Each local community is responsible for warning the public of impending danger due to an emergency. Navy regions and installations support this effort through the Wide Area Alert Network (WAAN) to alert the Navy community within their jurisdictions. Overseas, this system includes warning sponsored family members living off base, ideally by integration with local or host-nation systems.
Navy Installations (worldwide) use the WAAN as an effective and reliable mass notification system to maximize the potential to warn and direct affected personnel during a crisis through multiple systems:
- Giant Voice (GV)—A voice announcing system using exterior speakers, commonly termed "Giant Voice"
- Interior Voice (IV)—Interior speakers or sirens
- Computer Desktop Notification System (CDNS)—An administrative broadcast across Navy computer networks that overrides current applications, thereby reaching all Navy users almost instantly
- Automated Telephone Notification System (ATNS)—Interactive, community notification systems capable of providing voice and/or data messages to multiple receivers—telephones, cellular phones, email, SMS (Text), etc.
Note: ATNS is only as effective as the data provided in the WAAN—Navy can’t alert you, if they can’t find you! Navy personnel with NMCI or OneNet access must self-register all home phones, cellular phones, and email addresses, etc. in the WAAN system to receive notifications wherever they are.
Further, installations with significant on-base or nearby off-base family housing cooperate with local authorities for access to radio and television emergency communication systems. Most installations overseas have direct access to radio and/or television systems to support mass warning efforts.
Required, annual public awareness training for the Navy community includes information on the relevant regional and installation mass warning and notification systems. All members of the Navy community need to (1) be aware of which systems may be used under what conditions and (2) be prepared to take the appropriate action recommended by Navy and local authorities.
Mission-essential and emergency response personnel have additional, specialized communications procedures and systems.
Understanding Warnings, Gauging Response
The appropriate response to a potential hazard depends on its immediacy, reliability, severity, and scope. There are many different types of hazardous events with different time scales, and warning terminology may vary. In the United States, the main agencies that warn of natural hazards are the National Weather Service (NWS) and the U.S. Geological Survey (USGS). NWS uses the following terms for specific natural hazards:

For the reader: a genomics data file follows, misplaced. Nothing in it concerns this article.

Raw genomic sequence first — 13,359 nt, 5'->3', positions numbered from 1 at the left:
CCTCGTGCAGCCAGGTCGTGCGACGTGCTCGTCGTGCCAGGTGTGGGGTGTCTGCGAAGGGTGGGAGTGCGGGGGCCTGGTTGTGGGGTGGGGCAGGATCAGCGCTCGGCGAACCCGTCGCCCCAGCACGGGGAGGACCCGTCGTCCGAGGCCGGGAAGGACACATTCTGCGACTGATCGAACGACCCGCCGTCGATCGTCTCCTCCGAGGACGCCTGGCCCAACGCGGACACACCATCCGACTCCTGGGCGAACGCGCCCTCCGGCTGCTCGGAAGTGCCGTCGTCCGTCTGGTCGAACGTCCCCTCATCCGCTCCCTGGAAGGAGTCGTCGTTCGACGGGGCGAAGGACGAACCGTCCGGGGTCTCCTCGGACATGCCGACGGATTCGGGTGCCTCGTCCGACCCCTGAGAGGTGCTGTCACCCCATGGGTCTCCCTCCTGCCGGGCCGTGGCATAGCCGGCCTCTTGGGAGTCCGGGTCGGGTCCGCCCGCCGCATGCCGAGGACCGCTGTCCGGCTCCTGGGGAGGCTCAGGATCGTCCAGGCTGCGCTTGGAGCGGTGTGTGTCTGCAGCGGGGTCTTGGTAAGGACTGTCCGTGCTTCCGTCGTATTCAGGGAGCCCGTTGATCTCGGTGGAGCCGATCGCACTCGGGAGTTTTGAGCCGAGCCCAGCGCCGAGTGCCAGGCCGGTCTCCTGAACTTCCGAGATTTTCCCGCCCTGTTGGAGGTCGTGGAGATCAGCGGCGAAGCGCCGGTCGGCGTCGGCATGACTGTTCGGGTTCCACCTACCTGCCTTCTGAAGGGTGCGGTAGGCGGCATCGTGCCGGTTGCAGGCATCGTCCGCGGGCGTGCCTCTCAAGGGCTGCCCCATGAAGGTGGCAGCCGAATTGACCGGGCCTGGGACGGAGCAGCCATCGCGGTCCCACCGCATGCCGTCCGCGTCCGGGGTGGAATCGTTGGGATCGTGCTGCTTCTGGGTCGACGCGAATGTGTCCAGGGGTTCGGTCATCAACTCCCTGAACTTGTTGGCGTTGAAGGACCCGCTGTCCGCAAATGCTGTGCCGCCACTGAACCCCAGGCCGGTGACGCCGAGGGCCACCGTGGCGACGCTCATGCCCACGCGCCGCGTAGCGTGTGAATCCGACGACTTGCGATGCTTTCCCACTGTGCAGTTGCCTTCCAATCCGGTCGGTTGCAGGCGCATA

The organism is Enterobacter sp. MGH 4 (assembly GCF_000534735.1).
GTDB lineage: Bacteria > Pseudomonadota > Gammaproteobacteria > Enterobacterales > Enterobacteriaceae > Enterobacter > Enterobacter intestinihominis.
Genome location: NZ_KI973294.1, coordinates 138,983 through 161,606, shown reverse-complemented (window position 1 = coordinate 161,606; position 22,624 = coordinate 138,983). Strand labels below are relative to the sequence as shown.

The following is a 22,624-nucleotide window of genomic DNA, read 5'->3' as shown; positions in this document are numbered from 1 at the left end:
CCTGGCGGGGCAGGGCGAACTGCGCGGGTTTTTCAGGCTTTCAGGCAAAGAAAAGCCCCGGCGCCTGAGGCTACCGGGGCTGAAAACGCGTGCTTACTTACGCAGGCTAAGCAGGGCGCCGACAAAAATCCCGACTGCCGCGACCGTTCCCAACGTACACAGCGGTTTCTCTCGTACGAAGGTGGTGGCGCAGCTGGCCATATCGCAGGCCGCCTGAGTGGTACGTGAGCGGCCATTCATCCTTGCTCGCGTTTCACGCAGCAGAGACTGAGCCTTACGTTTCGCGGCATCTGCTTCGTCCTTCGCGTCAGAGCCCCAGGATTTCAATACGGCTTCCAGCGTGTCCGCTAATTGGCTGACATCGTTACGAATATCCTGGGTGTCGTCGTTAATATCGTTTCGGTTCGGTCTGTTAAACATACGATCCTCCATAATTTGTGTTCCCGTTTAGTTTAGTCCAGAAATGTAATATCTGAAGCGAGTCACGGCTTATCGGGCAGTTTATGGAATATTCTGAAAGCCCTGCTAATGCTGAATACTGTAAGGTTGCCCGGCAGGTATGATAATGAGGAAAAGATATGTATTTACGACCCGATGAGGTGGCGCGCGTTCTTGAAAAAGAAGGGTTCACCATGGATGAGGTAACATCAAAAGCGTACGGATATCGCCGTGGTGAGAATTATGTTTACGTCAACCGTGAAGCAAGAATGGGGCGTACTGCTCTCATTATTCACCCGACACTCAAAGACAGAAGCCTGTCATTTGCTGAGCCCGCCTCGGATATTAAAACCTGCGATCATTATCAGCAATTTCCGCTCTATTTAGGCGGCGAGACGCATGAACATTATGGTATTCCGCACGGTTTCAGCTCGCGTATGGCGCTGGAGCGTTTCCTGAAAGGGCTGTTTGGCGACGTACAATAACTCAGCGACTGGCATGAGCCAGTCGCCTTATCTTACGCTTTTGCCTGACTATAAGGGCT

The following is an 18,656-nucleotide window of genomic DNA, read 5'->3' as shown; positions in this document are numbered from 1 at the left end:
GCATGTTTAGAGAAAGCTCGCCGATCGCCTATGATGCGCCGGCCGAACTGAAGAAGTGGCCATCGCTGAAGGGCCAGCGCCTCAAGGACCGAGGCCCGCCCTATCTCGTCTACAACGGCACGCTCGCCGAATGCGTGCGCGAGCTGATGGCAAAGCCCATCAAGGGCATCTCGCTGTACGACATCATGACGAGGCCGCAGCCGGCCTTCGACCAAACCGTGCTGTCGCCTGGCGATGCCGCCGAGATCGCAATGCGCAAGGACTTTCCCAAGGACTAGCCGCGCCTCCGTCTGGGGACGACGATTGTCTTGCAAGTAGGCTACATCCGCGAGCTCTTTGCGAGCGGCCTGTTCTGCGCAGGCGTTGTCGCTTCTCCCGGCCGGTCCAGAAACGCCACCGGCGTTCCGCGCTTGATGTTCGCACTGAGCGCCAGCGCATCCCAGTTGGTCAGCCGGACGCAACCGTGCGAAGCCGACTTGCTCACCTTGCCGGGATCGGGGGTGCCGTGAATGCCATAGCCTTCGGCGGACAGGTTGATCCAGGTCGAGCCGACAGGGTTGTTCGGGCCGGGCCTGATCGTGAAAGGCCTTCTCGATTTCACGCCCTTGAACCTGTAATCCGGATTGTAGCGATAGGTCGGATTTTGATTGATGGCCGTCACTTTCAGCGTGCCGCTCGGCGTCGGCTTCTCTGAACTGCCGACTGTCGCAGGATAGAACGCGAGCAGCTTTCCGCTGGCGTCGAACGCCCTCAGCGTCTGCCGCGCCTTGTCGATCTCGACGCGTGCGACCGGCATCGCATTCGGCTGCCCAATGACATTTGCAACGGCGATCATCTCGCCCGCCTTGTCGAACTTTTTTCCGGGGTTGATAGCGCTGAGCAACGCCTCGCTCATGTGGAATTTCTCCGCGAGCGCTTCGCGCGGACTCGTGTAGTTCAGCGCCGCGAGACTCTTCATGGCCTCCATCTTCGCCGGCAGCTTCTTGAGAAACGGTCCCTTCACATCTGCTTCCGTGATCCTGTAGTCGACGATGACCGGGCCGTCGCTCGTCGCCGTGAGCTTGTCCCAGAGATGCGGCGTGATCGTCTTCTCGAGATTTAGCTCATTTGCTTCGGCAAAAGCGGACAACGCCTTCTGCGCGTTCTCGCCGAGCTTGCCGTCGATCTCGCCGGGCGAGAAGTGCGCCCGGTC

- Warning—A hazardous event is occurring or imminent. Take immediate protective action.
- Watch—Conditions are favorable for a hazard to develop or move in. Stay alert.
These terms are widely accepted throughout the media and the emergency management community and may be used to set specific response actions in motion.
The Emergency Alert System may be used by federal agencies to provide official information about national-level emergencies and at the state and local levels to provide emergency messages. Almost all radio and television stations participate in such broadcasts. Find out if your local stations do. The same technology is used by the National Oceanic and Atmospheric Administration (NOAA) All-Hazards Weather Radio system, on which USGS earthquake, volcano, and tsunami warnings also are released. Determine if NOAA Weather Radio is available where you live. If so, consider purchasing a NOAA weather radio receiver. Within the United States, it is recommended that all members of the Navy community integrate use of the Emergency Alert System into their individual or family emergency preparedness plans.
Your initial public awareness training will familiarize you with local emergency plans, including warning systems. Your installation's mass warning and notification system will alert you in the event of a potential or actual emergency and initiate the appropriate protective actions—evacuating, moving to civilian shelter, moving to a designated safe haven, or temporarily sheltering-in-place—based on predetermined action sets in response to specific indicators.